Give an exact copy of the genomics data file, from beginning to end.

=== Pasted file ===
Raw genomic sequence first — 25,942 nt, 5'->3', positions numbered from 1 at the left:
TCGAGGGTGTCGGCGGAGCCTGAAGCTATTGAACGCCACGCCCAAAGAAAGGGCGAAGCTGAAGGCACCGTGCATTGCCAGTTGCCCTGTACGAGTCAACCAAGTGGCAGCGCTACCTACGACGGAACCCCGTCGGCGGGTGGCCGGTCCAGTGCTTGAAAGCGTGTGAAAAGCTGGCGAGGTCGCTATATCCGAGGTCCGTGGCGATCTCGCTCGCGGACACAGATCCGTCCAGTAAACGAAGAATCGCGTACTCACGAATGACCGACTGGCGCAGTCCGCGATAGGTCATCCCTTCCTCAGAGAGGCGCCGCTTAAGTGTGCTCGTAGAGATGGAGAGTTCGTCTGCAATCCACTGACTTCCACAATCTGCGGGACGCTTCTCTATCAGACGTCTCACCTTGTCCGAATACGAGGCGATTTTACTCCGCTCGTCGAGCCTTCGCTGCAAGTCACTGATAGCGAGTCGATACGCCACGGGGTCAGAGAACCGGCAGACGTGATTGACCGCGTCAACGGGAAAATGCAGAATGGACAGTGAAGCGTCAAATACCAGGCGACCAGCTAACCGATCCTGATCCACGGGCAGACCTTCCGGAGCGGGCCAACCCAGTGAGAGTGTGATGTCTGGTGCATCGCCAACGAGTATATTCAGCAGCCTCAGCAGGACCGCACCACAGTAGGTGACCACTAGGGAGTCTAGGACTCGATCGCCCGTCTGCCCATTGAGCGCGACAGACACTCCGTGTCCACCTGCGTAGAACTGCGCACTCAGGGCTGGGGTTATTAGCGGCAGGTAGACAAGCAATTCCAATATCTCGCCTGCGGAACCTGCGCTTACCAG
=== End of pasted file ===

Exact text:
Raw genomic sequence first — 25,942 nt, 5'->3', positions numbered from 1 at the left:
TCGAGGGTGTCGGCGGAGCCTGAAGCTATTGAACGCCACGCCCAAAGAAAGGGCGAAGCTGAAGGCACCGTGCATTGCCAGTTGCCCTGTACGAGTCAACCAAGTGGCAGCGCTACCTACGACGGAACCCCGTCGGCGGGTGGCCGGTCCAGTGCTTGAAAGCGTGTGAAAAGCTGGCGAGGTCGCTATATCCGAGGTCCGTGGCGATCTCGCTCGCGGACACAGATCCGTCCAGTAAACGAAGAATCGCGTACTCACGAATGACCGACTGGCGCAGTCCGCGATAGGTCATCCCTTCCTCAGAGAGGCGCCGCTTAAGTGTGCTCGTAGAGATGGAGAGTTCGTCTGCAATCCACTGACTTCCACAATCTGCGGGACGCTTCTCTATCAGACGTCTCACCTTGTCCGAATACGAGGCGATTTTACTCCGCTCGTCGAGCCTTCGCTGCAAGTCACTGATAGCGAGTCGATACGCCACGGGGTCAGAGAACCGGCAGACGTGATTGACCGCGTCAACGGGAAAATGCAGAATGGACAGTGAAGCGTCAAATACCAGGCGACCAGCTAACCGATCCTGATCCACGGGCAGACCTTCCGGAGCGGGCCAACCCAGTGAGAGTGTGATGTCTGGTGCATCGCCAACGAGTATATTCAGCAGCCTCAGCAGGACCGCACCACAGTAGGTGACCACTAGGGAGTCTAGGACTCGATCGCCCGTCTGCCCATTGAGCGCGACAGACACTCCGTGTCCACCTGCGTAGAACTGCGCACTCAGGGCTGGGGTTATTAGCGGCAGGTAGACAAGCAATTCCAATATCTCGCCTGCGGAACCTGCGCTTACCAG